Creditors are in need of a credible mechanism for the resolution of covid-19-related distress until the suspension of the corporate insolvency resolution process is in place, writes Shardul Shroff
Effective from 5 June 2020, section 10A of the Insolvency and Bankruptcy Code, 2016, introduced by the Insolvency and Bankruptcy Code (Amendment) Ordinance, 2020, suspended the initiation of the corporate insolvency resolution process (CIRP) against corporate debtors for defaults that occur on or after 25 March 2020, for an initial period of six months, extendable up to one year.
This measure is intended to ensure that those corporate debtors affected by the covid-19 pandemic and consequent lockdown are not pushed into a CIRP prematurely, in a climate where there may not be sufficient interest for distressed assets, and especially when institutional capacity, particularly at the National Company Law Tribunal (NCLT), for the resolution of insolvency is woefully inadequate.
This well-intentioned measure for distressed corporate debtors protects them from being dragged into a CIRP in a complex economic environment where financial distress is compounded by a pandemic that refuses to go away. India’s GDP has switched to negative growth, as the demand side of the economy was poor in the past two years prior to the pandemic, while the supply side has now been squeezed by the sudden migration of workers to their hometowns.
The code was not designed for dealing with a situation where bankers, buyers and distressed companies alike were in sick bay. Rapid deterioration in the health of financial creditors and banks, a rarity of takeover entrepreneurs, and non-easing of difficulties in continuing a distressed business are not conducive to satisfactory insolvency resolution.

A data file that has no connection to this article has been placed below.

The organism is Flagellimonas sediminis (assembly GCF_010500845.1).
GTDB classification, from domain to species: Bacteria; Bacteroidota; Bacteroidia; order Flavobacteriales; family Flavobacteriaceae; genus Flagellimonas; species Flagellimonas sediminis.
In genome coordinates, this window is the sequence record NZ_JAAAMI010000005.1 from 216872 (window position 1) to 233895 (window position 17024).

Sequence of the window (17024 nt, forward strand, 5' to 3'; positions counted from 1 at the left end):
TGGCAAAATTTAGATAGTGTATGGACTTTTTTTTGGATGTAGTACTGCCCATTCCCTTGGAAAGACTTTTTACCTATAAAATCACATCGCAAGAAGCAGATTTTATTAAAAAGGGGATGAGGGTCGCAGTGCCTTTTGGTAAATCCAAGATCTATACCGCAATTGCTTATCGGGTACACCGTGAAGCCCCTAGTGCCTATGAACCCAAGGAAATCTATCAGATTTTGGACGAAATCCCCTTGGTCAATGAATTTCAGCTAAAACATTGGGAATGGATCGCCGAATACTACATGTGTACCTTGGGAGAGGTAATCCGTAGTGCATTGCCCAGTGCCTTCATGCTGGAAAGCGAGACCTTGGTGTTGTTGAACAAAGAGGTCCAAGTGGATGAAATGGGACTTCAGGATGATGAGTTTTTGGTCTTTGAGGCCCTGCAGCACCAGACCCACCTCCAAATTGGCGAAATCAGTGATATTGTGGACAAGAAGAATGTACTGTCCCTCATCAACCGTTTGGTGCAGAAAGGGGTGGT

Diminishing fear of takeovers
The fear of losing control and ownership as a defaulter is no longer a major driver of settlement of financial overdues, as the possibility of substitution by another robust, financially sound entrepreneur has diminished. Section 29A of the code prevents incumbent promoters and persons in management who caused the insolvency to bid for their own companies. Such promoters are ineligible for the benefit of scaled-down dues of banks, financial creditors and trade creditors if they remain in management. If no suitable resolution applicant can be found in a time-bound CIRP, the scheme of the code requires that liquidation be mandatorily initiated, after the time limit of a CIRP expires.
As such, this measure ensures that businesses do not have to undergo a CIRP when it would not be value maximizing to do so. Businesses that are only temporarily facing distress on account of covid-19 and related lockdown disruptions will be protected from CIRPs. Combined with the Reserve Bank of India’s (RBI) steps to allow banks to place moratoria on the repayment of loans, this measure will help alleviate distress that is linked to temporary disruptions.
The suspension of CIRPs does not adequately address cases where covid-19 has caused deeper distress, and requires a more holistic rescue/reorganization that cannot be resolved by simply deferring repayment or deferring insolvency proceedings. By completely suspending the CIRP, the government has taken away the only tool that has proved successful in ensuring time-bound going-concern resolutions that are binding on all/heterogeneous creditors of the business, while providing a moratorium to businesses from piecemeal enforcement of bankers’ security.